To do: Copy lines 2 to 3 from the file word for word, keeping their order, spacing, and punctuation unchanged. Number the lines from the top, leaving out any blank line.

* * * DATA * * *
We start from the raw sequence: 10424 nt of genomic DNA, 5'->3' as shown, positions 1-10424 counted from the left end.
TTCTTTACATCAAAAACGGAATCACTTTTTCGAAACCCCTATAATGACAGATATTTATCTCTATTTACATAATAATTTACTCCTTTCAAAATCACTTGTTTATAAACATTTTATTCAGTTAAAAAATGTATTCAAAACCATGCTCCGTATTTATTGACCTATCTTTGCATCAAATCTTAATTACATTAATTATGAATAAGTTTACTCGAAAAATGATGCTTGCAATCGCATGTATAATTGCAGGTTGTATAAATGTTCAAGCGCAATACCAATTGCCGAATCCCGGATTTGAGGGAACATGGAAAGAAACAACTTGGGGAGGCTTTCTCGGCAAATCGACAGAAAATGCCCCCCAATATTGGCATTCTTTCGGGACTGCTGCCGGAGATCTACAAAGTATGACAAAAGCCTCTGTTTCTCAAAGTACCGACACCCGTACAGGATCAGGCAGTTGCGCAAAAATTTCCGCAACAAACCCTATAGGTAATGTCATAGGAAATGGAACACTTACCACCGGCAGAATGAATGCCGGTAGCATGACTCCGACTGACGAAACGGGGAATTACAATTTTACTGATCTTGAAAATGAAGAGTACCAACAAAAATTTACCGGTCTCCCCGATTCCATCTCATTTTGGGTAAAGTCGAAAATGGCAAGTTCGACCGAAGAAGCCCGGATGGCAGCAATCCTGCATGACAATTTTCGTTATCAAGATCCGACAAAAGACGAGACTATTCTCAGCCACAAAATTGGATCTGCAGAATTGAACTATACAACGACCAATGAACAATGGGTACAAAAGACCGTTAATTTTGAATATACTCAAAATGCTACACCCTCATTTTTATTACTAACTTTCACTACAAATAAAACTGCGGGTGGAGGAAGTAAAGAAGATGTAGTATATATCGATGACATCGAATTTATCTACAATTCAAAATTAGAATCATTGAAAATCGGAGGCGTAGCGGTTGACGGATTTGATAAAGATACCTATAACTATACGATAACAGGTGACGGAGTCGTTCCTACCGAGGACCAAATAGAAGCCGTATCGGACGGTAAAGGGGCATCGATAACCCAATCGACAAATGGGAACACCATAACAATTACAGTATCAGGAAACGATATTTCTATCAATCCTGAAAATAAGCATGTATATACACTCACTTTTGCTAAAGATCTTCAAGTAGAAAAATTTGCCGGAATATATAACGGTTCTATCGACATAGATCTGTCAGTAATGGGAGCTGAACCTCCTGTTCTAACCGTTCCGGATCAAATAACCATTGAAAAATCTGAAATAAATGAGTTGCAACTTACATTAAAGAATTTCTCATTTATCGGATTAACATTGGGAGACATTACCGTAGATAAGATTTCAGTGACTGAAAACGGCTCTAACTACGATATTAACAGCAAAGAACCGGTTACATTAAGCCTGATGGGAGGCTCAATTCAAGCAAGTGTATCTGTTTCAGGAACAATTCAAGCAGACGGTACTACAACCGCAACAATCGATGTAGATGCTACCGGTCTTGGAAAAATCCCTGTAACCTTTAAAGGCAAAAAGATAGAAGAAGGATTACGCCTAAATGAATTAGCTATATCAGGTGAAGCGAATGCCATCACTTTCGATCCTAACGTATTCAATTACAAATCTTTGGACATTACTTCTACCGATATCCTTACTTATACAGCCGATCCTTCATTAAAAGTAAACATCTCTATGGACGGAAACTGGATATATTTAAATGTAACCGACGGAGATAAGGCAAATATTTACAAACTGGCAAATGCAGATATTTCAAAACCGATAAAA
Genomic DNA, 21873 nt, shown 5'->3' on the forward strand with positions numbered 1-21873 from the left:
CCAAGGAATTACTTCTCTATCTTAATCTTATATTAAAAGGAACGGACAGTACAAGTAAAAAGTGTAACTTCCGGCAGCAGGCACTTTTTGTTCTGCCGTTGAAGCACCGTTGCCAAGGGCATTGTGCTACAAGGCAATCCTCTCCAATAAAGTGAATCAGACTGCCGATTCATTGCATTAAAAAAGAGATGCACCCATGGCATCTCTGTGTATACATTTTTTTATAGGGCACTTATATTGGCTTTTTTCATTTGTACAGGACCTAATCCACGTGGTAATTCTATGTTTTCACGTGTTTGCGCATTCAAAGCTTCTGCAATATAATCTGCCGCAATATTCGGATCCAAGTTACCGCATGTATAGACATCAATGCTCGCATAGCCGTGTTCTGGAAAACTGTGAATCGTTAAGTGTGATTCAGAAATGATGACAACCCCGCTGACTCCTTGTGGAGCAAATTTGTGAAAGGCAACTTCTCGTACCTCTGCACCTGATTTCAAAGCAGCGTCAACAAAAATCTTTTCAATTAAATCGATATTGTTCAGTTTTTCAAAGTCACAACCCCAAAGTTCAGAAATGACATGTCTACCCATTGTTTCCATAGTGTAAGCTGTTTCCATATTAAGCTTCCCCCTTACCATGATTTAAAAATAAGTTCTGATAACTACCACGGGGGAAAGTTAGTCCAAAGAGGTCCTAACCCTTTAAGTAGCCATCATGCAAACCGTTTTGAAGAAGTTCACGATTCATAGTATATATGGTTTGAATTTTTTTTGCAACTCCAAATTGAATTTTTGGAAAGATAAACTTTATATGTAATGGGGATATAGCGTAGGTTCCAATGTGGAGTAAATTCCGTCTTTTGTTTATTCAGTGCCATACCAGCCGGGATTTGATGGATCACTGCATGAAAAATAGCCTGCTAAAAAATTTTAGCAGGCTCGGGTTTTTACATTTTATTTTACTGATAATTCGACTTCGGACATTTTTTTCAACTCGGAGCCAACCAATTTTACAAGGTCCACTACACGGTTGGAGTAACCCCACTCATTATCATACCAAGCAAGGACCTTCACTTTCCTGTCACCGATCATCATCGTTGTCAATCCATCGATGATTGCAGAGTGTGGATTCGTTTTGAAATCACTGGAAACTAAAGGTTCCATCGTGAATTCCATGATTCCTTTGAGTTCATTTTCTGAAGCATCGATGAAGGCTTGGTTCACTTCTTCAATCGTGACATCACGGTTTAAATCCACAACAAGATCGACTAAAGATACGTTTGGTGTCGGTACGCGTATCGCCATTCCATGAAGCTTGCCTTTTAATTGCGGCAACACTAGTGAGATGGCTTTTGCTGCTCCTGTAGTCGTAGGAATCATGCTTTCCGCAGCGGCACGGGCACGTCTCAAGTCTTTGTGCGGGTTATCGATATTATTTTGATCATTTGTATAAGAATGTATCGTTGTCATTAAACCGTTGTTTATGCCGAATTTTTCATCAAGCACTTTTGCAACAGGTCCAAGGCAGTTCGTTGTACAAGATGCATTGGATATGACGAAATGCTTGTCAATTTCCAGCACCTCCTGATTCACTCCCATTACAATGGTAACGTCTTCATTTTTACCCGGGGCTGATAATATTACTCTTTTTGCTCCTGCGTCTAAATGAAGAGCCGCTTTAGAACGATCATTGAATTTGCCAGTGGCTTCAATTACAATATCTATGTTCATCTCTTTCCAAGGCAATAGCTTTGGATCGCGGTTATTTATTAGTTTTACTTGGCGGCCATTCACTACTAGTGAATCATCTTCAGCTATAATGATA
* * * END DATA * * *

TTCTTTACATCAAAAACGGAATCACTTTTTCGAAACCCCTATAATGACAGATATTTATCTCTATTTACATAATAATTTACTCCTTTCAAAATCACTTGTTTATAAACATTTTATTCAGTTAAAAAATGTATTCAAAACCATGCTCCGTATTTATTGACCTATCTTTGCATCAAATCTTAATTACATTAATTATGAATAAGTTTACTCGAAAAATGATGCTTGCAATCGCATGTATAATTGCAGGTTGTATAAATGTTCAAGCGCAATACCAATTGCCGAATCCCGGATTTGAGGGAACATGGAAAGAAACAACTTGGGGAGGCTTTCTCGGCAAATCGACAGAAAATGCCCCCCAATATTGGCATTCTTTCGGGACTGCTGCCGGAGATCTACAAAGTATGACAAAAGCCTCTGTTTCTCAAAGTACCGACACCCGTACAGGATCAGGCAGTTGCGCAAAAATTTCCGCAACAAACCCTATAGGTAATGTCATAGGAAATGGAACACTTACCACCGGCAGAATGAATGCCGGTAGCATGACTCCGACTGACGAAACGGGGAATTACAATTTTACTGATCTTGAAAATGAAGAGTACCAACAAAAATTTACCGGTCTCCCCGATTCCATCTCATTTTGGGTAAAGTCGAAAATGGCAAGTTCGACCGAAGAAGCCCGGATGGCAGCAATCCTGCATGACAATTTTCGTTATCAAGATCCGACAAAAGACGAGACTATTCTCAGCCACAAAATTGGATCTGCAGAATTGAACTATACAACGACCAATGAACAATGGGTACAAAAGACCGTTAATTTTGAATATACTCAAAATGCTACACCCTCATTTTTATTACTAACTTTCACTACAAATAAAACTGCGGGTGGAGGAAGTAAAGAAGATGTAGTATATATCGATGACATCGAATTTATCTACAATTCAAAATTAGAATCATTGAAAATCGGAGGCGTAGCGGTTGACGGATTTGATAAAGATACCTATAACTATACGATAACAGGTGACGGAGTCGTTCCTACCGAGGACCAAATAGAAGCCGTATCGGACGGTAAAGGGGCATCGATAACCCAATCGACAAATGGGAACACCATAACAATTACAGTATCAGGAAACGATATTTCTATCAATCCTGAAAATAAGCATGTATATACACTCACTTTTGCTAAAGATCTTCAAGTAGAAAAATTTGCCGGAATATATAACGGTTCTATCGACATAGATCTGTCAGTAATGGGAGCTGAACCTCCTGTTCTAACCGTTCCGGATCAAATAACCATTGAAAAATCTGAAATAAATGAGTTGCAACTTACATTAAAGAATTTCTCATTTATCGGATTAACATTGGGAGACATTACCGTAGATAAGATTTCAGTGACTGAAAACGGCTCTAACTACGATATTAACAGCAAAGAACCGGTTACATTAAGCCTGATGGGAGGCTCAATTCAAGCAAGTGTATCTGTTTCAGGAACAATTCAAGCAGACGGTACTACAACCGCAACAATCGATGTAGATGCTACCGGTCTTGGAAAAATCCCTGTAACCTTTAAAGGCAAAAAGATAGAAGAAGGATTACGCCTAAATGAATTAGCTATATCAGGTGAAGCGAATGCCATCACTTTCGATCCTAACGTATTCAATTACAAATCTTTGGACATTACTTCTACCGATATCCTTACTTATACAGCCGATCCTTCATTAAAAGTAAACATCTCTATGGACGGAAACTGGATATATTTAAATGTAACCGACGGAGATAAGGCAAATATTTACAAACTGGCAAATGCAGATATTTCAAAACCGATAAAA
Genomic DNA, 21873 nt, shown 5'->3' on the forward strand with positions numbered 1-21873 from the left: